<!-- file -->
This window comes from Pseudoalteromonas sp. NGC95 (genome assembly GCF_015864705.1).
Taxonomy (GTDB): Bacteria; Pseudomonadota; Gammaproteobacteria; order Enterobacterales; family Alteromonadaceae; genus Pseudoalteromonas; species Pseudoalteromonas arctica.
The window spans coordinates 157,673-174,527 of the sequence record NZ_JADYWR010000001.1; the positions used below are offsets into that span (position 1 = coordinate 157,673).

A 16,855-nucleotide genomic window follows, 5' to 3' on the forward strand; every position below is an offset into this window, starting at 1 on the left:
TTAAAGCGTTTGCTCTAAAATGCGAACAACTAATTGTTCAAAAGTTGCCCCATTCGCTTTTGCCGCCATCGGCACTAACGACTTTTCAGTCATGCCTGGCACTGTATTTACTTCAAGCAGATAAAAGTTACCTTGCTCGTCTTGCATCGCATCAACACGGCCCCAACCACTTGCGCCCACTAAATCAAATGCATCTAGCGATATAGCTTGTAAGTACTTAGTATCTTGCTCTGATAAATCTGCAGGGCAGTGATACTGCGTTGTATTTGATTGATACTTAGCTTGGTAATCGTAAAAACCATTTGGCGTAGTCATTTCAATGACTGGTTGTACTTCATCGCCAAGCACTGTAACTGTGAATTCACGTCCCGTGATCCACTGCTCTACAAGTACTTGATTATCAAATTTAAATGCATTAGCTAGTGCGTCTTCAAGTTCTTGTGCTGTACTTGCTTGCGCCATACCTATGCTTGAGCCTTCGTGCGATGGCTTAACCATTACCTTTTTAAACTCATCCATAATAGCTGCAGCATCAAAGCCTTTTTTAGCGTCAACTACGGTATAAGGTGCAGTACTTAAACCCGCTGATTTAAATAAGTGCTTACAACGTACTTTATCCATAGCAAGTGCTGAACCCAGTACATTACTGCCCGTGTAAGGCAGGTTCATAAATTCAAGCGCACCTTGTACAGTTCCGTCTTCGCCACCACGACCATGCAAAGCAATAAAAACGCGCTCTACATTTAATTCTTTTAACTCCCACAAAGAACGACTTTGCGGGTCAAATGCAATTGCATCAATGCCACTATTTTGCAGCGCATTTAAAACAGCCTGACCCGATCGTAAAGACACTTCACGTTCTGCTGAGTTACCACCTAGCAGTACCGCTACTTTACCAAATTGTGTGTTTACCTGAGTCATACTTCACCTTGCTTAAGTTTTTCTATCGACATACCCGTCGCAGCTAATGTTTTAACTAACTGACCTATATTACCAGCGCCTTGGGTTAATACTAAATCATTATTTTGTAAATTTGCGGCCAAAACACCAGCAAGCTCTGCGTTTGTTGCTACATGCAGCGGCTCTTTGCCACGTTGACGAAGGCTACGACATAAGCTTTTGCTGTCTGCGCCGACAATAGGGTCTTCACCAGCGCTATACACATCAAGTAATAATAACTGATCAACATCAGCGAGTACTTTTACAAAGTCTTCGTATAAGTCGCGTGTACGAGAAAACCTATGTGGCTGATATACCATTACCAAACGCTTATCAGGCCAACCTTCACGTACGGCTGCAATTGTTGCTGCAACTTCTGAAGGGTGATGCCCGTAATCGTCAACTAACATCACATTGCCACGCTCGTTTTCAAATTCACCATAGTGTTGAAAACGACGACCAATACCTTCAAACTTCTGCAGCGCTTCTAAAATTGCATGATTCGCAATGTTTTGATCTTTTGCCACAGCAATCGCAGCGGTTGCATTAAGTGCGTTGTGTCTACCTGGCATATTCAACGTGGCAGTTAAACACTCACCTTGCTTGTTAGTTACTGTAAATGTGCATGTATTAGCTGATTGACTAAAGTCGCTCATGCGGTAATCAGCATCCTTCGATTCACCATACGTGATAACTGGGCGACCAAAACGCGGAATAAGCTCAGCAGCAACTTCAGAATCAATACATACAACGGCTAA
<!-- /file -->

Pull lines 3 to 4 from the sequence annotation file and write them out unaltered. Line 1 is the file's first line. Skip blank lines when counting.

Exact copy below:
The window spans coordinates 157,673-174,527 of the sequence record NZ_JADYWR010000001.1; the positions used below are offsets into that span (position 1 = coordinate 157,673).

A 16,855-nucleotide genomic window follows, 5' to 3' on the forward strand; every position below is an offset into this window, starting at 1 on the left: